Imagine: Up above the green hills it stands, the big castle surrounded by high walls. Handsome knights are waiting on the castle wall, ready to fight. But the knights are overwhelmed by the immense number of enemies attacking the castle walls – they are getting to be destroyed. Our first line of defense is not strong enough. Like the broken castle wall, even a pre-damaged poultry gut is nearly powerless against the ingress of pathogens.
Pathogenic germs, such as Eimeria, can easily invade in the intestinal mucosa and cause Coccidiosis – a disease with an economic loss of more than 2 billion euros per year.
But the former miracle weapons are under debate:
With increasing pressure because of resistance problematics, the use of coccidiostats, the main prophylaxis so far, is seen more critically nowadays. Moreover, as happened with antibiotics in 2006, there is even a talk of potential bans on the use – in Norway this is already reality.
However, the spores (oocytes) of the coccidia are resistance fighters: they survive nearly every adverse environmental influence, even cleansing and disinfection. Thereby, not only primary coccidial infections, but especially secondary bacterial infections lead to inflammations that destroy the epithelial cells of the intestinal wall – just like fire destroying the walls of the castle. The feed intake reduces, body tissue degrades and the intestinal integrity drops.
Gut health issues? Not for you anymore.
Especially secondary infections like necrotic enteritis cause reduced weight gain, wet litter and poor uniformity, going along with impaired animal welfare and profit losses. Those primary and secondary infections affect not only the animal and the producer – the consumer is in danger as well: Due to translocation of bacteria like Clostridia or E. coli through the intestinal barrier into the body tissues, food safety is at risk. In order to strengthen, stabilize and enhance resilience of the intestine, our castle wall against primary and secondary infections it requires strong protection– in a natural way.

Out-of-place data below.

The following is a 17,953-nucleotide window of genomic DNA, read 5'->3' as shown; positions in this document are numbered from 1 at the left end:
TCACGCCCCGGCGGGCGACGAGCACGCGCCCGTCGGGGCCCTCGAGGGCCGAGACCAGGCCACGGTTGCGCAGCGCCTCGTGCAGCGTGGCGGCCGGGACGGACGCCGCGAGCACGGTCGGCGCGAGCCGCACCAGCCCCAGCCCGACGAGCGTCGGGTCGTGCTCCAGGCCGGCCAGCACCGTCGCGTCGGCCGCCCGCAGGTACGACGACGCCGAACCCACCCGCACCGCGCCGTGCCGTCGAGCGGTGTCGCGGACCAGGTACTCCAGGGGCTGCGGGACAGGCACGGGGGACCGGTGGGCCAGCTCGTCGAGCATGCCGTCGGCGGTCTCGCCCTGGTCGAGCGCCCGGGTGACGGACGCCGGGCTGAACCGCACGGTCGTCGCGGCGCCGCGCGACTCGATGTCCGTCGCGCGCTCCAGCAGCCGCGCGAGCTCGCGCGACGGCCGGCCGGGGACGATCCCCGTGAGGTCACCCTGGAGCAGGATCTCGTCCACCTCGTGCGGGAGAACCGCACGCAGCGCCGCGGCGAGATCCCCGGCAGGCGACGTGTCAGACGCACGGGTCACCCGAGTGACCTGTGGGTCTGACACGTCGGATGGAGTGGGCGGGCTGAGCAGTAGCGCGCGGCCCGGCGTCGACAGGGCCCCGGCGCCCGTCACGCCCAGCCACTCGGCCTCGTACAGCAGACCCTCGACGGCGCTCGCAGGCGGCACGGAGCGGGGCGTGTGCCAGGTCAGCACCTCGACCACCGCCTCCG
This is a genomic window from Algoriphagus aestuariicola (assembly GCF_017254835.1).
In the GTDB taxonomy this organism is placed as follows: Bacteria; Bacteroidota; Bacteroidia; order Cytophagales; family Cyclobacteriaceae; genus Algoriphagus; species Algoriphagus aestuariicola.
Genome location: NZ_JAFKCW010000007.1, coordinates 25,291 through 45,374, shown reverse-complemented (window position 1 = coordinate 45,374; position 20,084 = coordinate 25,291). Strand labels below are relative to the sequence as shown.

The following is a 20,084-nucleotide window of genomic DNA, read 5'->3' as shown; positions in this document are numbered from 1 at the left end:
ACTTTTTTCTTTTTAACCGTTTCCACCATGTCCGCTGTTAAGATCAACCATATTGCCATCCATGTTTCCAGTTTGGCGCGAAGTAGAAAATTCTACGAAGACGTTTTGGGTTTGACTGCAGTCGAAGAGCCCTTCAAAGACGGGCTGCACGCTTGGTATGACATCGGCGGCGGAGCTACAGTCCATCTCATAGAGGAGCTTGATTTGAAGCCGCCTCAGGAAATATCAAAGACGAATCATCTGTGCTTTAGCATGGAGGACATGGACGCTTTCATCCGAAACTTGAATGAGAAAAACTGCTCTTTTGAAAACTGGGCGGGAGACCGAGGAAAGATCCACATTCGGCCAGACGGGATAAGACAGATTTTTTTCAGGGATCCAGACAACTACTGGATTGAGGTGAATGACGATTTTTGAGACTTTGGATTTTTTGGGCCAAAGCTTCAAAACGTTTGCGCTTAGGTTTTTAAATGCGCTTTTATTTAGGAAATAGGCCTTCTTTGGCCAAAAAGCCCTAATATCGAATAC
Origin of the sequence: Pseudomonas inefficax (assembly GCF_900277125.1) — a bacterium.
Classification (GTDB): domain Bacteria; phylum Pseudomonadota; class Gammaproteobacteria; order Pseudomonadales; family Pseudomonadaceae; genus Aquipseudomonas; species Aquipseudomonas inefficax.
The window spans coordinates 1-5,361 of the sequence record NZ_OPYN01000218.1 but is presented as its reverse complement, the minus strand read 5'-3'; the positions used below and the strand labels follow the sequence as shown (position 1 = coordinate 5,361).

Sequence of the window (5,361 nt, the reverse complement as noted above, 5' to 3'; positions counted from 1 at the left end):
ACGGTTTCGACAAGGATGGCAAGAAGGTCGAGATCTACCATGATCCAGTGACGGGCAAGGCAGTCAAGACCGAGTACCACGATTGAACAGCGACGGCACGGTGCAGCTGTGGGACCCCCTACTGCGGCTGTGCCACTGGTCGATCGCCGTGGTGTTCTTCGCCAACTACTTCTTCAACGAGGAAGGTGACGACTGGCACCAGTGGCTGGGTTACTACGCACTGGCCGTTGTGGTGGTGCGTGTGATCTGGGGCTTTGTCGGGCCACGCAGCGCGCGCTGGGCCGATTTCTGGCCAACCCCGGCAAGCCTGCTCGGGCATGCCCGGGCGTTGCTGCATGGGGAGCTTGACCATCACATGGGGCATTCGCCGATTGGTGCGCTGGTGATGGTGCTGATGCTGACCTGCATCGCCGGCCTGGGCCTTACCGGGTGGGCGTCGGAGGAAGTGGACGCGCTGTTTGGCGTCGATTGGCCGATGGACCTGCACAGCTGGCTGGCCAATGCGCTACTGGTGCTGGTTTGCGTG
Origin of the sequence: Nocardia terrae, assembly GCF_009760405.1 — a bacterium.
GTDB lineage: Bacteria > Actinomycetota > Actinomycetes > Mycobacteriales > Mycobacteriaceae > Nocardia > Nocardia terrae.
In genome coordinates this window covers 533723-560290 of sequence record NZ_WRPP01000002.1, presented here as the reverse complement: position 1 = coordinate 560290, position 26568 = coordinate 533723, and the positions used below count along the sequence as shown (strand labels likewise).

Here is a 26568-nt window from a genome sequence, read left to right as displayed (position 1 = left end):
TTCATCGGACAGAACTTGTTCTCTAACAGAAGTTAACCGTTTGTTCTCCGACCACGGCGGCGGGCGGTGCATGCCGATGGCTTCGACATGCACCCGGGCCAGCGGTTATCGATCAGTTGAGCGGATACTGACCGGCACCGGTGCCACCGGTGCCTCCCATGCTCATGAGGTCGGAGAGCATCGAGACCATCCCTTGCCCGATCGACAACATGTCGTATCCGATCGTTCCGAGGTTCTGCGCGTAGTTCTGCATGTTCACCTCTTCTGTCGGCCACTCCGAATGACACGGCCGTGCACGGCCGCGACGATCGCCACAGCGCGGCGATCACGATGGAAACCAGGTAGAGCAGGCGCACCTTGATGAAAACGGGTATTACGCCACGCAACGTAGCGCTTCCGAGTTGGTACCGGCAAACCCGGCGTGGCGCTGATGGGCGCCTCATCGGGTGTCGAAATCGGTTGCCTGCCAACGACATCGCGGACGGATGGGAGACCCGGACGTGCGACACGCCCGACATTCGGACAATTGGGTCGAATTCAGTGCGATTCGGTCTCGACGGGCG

But which natural alternative to antibiotics combines both direct effects against pathogens and indirect support of intestinal health? The solution is simple: Plant-based phytogenics are safe and effective weapons that prevent the colonization and attack of coccidia not only in a direct way but also indirectly – for a sustainable control of primary and secondary infections.
Your birds are happy when their gut is healthy – protection is better than cure
On the first level of defense, interruption of the Eimeria reproduction cycle can lead to markedly reduced excretion of Eimeria oocysts, hence reducing the build-up of Eimeria in the litter.
Moreover, quorum sensing inhibition (the disruption of bacterial communication pathways) on a second level leads to lower bacterial virulence (e.g. by suppression of alpha toxin production by C. perfringens) directly preventing the pathogens from colonizing and damaging the intestinal wall, hence stabilizing the gut microbiota.
Indirect effects on a third level of defense improve resilience: Like fires, emerging inflammations are extinguished by the anti-oxidative and immunomodulatory properties of phytogenic substances.
The anti-oxidative effects can be mediated via upregulation of anti-oxidative enzymes, while pro-inflammatory molecules can be inhibited by the beneficial properties of phytogenic substances. Furthermore, direct scavenging of reactive oxygen species (ROS) enhances the anti-oxidative efficacy.
The result? Reduced pathogenic lesions and an improved intestinal integrity. By plant-based phytogenic feed additives the enemy is kept under control– gut health increases, and so does the performance under challenge conditions.
Do you want to know more about phytogenic solutions to prevent intestinal challenges in poultry?
Meet us on IPPE, USA (FEB. 12-14, 2019)